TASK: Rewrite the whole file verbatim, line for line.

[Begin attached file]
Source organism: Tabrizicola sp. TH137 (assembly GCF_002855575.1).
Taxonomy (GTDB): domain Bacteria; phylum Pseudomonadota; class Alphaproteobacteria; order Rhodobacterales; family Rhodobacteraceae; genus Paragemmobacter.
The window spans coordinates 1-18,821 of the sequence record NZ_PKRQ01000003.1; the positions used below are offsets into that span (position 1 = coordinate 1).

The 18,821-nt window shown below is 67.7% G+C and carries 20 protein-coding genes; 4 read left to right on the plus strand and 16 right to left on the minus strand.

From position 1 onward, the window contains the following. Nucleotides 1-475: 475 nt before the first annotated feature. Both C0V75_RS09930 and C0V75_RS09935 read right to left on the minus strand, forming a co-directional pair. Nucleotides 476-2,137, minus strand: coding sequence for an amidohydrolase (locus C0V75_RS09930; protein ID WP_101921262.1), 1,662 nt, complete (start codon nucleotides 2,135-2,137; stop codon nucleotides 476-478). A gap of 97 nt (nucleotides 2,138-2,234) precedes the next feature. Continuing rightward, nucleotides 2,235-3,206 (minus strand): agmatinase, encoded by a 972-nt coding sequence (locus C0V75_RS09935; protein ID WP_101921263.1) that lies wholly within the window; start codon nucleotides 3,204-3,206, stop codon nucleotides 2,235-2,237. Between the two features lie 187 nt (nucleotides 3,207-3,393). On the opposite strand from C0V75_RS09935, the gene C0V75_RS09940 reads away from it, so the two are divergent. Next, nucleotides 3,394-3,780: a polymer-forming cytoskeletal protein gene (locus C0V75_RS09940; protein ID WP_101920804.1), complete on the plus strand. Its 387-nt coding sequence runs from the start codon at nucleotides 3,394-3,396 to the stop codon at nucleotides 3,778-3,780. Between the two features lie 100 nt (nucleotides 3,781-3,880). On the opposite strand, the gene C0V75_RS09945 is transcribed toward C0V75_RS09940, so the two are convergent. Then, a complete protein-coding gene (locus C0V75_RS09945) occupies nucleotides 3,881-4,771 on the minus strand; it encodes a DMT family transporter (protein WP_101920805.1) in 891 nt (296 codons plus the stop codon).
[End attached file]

Source organism: Tabrizicola sp. TH137 (assembly GCF_002855575.1).
Taxonomy (GTDB): domain Bacteria; phylum Pseudomonadota; class Alphaproteobacteria; order Rhodobacterales; family Rhodobacteraceae; genus Paragemmobacter.
The window spans coordinates 1-18,821 of the sequence record NZ_PKRQ01000003.1; the positions used below are offsets into that span (position 1 = coordinate 1).

The 18,821-nt window shown below is 67.7% G+C and carries 20 protein-coding genes; 4 read left to right on the plus strand and 16 right to left on the minus strand.

From position 1 onward, the window contains the following. Nucleotides 1-475: 475 nt before the first annotated feature. Both C0V75_RS09930 and C0V75_RS09935 read right to left on the minus strand, forming a co-directional pair. Nucleotides 476-2,137, minus strand: coding sequence for an amidohydrolase (locus C0V75_RS09930; protein ID WP_101921262.1), 1,662 nt, complete (start codon nucleotides 2,135-2,137; stop codon nucleotides 476-478). A gap of 97 nt (nucleotides 2,138-2,234) precedes the next feature. Continuing rightward, nucleotides 2,235-3,206 (minus strand): agmatinase, encoded by a 972-nt coding sequence (locus C0V75_RS09935; protein ID WP_101921263.1) that lies wholly within the window; start codon nucleotides 3,204-3,206, stop codon nucleotides 2,235-2,237. Between the two features lie 187 nt (nucleotides 3,207-3,393). On the opposite strand from C0V75_RS09935, the gene C0V75_RS09940 reads away from it, so the two are divergent. Next, nucleotides 3,394-3,780: a polymer-forming cytoskeletal protein gene (locus C0V75_RS09940; protein ID WP_101920804.1), complete on the plus strand. Its 387-nt coding sequence runs from the start codon at nucleotides 3,394-3,396 to the stop codon at nucleotides 3,778-3,780. Between the two features lie 100 nt (nucleotides 3,781-3,880). On the opposite strand, the gene C0V75_RS09945 is transcribed toward C0V75_RS09940, so the two are convergent. Then, a complete protein-coding gene (locus C0V75_RS09945) occupies nucleotides 3,881-4,771 on the minus strand; it encodes a DMT family transporter (protein WP_101920805.1) in 891 nt (296 codons plus the stop codon).